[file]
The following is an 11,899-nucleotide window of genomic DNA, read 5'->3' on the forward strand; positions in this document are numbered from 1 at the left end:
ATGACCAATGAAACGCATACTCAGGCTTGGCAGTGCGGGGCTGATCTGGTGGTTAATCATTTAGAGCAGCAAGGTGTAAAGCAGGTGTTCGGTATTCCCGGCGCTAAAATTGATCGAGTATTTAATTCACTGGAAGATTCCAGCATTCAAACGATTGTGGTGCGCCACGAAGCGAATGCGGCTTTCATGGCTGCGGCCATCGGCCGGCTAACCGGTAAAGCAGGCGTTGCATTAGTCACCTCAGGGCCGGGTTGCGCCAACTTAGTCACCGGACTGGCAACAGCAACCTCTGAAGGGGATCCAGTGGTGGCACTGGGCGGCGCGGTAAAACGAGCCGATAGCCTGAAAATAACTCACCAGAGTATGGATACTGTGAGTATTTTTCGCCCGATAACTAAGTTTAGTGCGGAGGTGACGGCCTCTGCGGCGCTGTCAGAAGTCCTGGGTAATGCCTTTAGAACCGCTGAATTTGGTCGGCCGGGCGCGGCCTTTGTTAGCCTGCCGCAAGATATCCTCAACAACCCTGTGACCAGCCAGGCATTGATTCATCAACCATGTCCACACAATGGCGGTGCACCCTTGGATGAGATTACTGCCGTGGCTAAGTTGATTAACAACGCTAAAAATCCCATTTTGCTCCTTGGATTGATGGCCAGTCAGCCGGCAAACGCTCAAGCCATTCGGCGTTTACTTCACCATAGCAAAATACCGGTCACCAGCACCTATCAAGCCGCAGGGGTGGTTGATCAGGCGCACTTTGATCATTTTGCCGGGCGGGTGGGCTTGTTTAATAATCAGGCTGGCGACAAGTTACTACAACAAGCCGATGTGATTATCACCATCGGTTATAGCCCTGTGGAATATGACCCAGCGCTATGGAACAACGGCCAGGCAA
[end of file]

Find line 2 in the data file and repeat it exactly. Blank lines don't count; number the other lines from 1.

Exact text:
ATGACCAATGAAACGCATACTCAGGCTTGGCAGTGCGGGGCTGATCTGGTGGTTAATCATTTAGAGCAGCAAGGTGTAAAGCAGGTGTTCGGTATTCCCGGCGCTAAAATTGATCGAGTATTTAATTCACTGGAAGATTCCAGCATTCAAACGATTGTGGTGCGCCACGAAGCGAATGCGGCTTTCATGGCTGCGGCCATCGGCCGGCTAACCGGTAAAGCAGGCGTTGCATTAGTCACCTCAGGGCCGGGTTGCGCCAACTTAGTCACCGGACTGGCAACAGCAACCTCTGAAGGGGATCCAGTGGTGGCACTGGGCGGCGCGGTAAAACGAGCCGATAGCCTGAAAATAACTCACCAGAGTATGGATACTGTGAGTATTTTTCGCCCGATAACTAAGTTTAGTGCGGAGGTGACGGCCTCTGCGGCGCTGTCAGAAGTCCTGGGTAATGCCTTTAGAACCGCTGAATTTGGTCGGCCGGGCGCGGCCTTTGTTAGCCTGCCGCAAGATATCCTCAACAACCCTGTGACCAGCCAGGCATTGATTCATCAACCATGTCCACACAATGGCGGTGCACCCTTGGATGAGATTACTGCCGTGGCTAAGTTGATTAACAACGCTAAAAATCCCATTTTGCTCCTTGGATTGATGGCCAGTCAGCCGGCAAACGCTCAAGCCATTCGGCGTTTACTTCACCATAGCAAAATACCGGTCACCAGCACCTATCAAGCCGCAGGGGTGGTTGATCAGGCGCACTTTGATCATTTTGCCGGGCGGGTGGGCTTGTTTAATAATCAGGCTGGCGACAAGTTACTACAACAAGCCGATGTGATTATCACCATCGGTTATAGCCCTGTGGAATATGACCCAGCGCTATGGAACAACGGCCAGGCAA